11. NimQ
      Torn

      NimQ Member Benefactor

      Location:
      Finland
      Tinnitus Since:
      03/2011, got worse 09/2016
      Cause of Tinnitus:
      Acoustic trauma
      Did the audiologist tell you why this would be the case? I can't see any harm coming from using noise-cancelling headphones with no sound on, to get quieter ride in the bus or so.
       
    12. Michael Leigh

      Michael Leigh Member Benefactor Hall of Fame

      Location:
      Brighton, UK
      Tinnitus Since:
      April /1996
      @rod77
      I advise you not to listen to any type of audio through any kind of headphones even at low volume, and this includes noise cancelling headphones. Many people in this forum have habituated to their tinnitus and returned to listening to music through headphones at low volume. Most of them have regretted doing this as their tinnitus has become louder and remained permanent.

      The most common cause of tinnitus is exposure to loud noise/music. If you haven't been seen at ENT yet then I advise you to do so. You might find the post below helpful and also my article at the bottom of the page: Tinnitus, A Personal Veiw. Please click on the link

      All the best
      Michael

      Headphones and Tinnitus

      The views on whether a person with tinnitus should listen to music through headphones are controversial. Some people show no adverse affects while others do even when the volume level is kept low.

      As I have already mentioned we are all different so the only way a one can know is to experiment for themselves if they want to. In my opinion, when the tinnitus was caused by exposure to loud noise/music and it has become intrusive - by this I mean a person having to seek help at ENT, then they shouldn’t listen to music through headphones no matter how low the volume is set.

      Most music has syncopation throughout its frequency range, so it’s constantly changing in pitch, rhythm and timbre. The beat of the music and volume can also change while listening. This evokes pleasure and can stir our emotions. This happens whether we listen to music loud or soft, although certain types of music does sound better played at a higher volume than others, and vice versa.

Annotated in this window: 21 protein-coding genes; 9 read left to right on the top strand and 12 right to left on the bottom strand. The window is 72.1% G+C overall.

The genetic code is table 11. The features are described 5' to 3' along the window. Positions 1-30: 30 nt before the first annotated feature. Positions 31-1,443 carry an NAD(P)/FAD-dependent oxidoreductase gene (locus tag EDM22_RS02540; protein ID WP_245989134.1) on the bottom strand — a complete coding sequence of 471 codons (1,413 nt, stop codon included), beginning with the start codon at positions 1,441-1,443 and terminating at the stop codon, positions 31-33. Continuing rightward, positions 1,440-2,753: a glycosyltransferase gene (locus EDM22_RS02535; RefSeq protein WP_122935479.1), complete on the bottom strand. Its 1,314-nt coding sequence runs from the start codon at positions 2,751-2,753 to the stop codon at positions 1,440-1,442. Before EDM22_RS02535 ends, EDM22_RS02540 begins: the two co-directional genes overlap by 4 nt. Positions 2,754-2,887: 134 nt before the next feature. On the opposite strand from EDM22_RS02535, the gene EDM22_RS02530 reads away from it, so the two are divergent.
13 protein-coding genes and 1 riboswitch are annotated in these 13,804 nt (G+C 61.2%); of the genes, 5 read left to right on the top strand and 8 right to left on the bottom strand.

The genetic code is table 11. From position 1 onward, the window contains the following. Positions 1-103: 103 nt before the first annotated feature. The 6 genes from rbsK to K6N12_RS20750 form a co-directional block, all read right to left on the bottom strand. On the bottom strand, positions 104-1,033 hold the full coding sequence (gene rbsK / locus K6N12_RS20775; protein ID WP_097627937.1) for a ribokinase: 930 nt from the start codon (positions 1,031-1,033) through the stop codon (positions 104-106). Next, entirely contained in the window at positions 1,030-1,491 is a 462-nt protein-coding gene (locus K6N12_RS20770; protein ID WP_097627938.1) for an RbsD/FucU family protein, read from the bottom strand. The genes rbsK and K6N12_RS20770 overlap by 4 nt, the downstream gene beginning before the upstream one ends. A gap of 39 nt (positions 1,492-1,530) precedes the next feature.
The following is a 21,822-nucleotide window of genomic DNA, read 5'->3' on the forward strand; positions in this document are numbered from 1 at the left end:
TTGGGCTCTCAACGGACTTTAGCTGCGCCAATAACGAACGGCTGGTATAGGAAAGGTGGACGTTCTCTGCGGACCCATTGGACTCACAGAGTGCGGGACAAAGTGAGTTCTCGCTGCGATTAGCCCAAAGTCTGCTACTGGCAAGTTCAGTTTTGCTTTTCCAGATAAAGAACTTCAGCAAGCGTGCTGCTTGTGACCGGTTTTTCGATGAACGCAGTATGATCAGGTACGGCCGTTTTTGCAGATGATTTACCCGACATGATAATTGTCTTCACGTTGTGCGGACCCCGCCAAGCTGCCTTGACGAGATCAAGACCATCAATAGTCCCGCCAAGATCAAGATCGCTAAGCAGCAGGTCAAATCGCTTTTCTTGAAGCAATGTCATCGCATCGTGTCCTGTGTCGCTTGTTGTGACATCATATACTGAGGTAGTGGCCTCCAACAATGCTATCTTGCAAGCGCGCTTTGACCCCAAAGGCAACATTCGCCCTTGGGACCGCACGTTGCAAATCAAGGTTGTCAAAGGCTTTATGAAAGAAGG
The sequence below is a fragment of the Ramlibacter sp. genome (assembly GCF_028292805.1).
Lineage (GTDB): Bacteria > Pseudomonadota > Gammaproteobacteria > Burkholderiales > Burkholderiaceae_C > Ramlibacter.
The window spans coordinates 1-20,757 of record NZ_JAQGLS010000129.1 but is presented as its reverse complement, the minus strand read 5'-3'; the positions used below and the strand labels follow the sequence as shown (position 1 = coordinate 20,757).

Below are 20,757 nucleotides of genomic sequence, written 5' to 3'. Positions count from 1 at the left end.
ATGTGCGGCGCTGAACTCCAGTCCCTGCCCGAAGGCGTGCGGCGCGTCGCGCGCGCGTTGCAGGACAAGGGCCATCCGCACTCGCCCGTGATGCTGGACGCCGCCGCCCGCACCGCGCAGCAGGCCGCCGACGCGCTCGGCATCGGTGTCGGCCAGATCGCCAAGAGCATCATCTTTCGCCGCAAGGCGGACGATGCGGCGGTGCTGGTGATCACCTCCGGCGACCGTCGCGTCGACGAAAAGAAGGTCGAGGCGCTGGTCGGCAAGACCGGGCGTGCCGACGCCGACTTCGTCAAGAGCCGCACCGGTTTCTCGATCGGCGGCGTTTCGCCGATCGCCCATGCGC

Once the Cochlea in the inner ear is affected by noise exposure, it is much more sensitive to sound. This is one of the reasons hyperacusis (sensitivity to sound) is often experienced with noise-induced tinnitus. The wearing of WNGs (white noise generators) as part of TRT treatment can often cure the condition. I will be covering Hyperacusis and Habituation in more detail later on.

      The organ of the Corti, which is attached to the Cochlear, has approximately 20,000 hair
      cells. These hair cells move to the vibration of sound and are just one of the components in the auditory system that enable us to hear. Someone that already has a sensitive auditory system due to noise-induced tinnitus and listens to music through headphones at a low volume, risks irritating the Cochlear further; this can make the tinnitus louder and more intrusive.

      In my opinion, it can be misleading when some health professionals tell tinnitus patients, listening to music through headphones is fine as long as long as the volume is kept low. These health professionals mean well and know a lot about the anatomy of the ear and therefore, it is not my intention to try and undermine their abilities or expertise. However, It must be said, that many of them have never experienced intrusive tinnitus. This leads me to say, one of my ENT consultant’s who is an Audiovestubular consultant, and someone that I have a lot of respect for, once told me that I know more about tinnitus than she/he. This person explained, for the simple reason they had never experienced it.

      I have spoken to many people and corresponded with them by email and at Internet forums, complaining their tinnitus has become worse because after listening to music through headphones even though the volume was kept low.

      My advice to anyone that has tinnitus that was caused by exposure to loud noise is not to listen to music through headphones, as the auditory system is more sensitive. However the choice is entirely up to them.

      Michael
      https://www.tinnitustalk.com/threads/tinnitus-a-personal-view.18668/
       
    13. Yu.3

      Yu.3 Member

      Tinnitus Since:
      08/2005
      Cause of Tinnitus:
      maybe listen music too loud
      My tinnitus has become louder after use headphones at loud volume (for an error)..3 seconds of loud music.
      I hope that i have ONLY irritate the Cochlear hair cells..and i hope with time i could be better..probably now my Cochlea is much more sensitive.
      I have active noise cancelling headphones (bose quietcomfort,the best).
      I'm not sure that noise cancelling headphones are worse than normal headphones..because with my Bose i can set the volume very low and listen..
      With normal headphones if i set volume low,the esternal ambient sounds bother me and cover what i'm listening (music or a movie).
      I think that noise cancelling headphones are useful for reduce external sounds not for reduce tinnitus because tinnitus is an internal sound..
      Reducing external sounds is possible to set headphones volume very very low and i think that this aspect could be useful.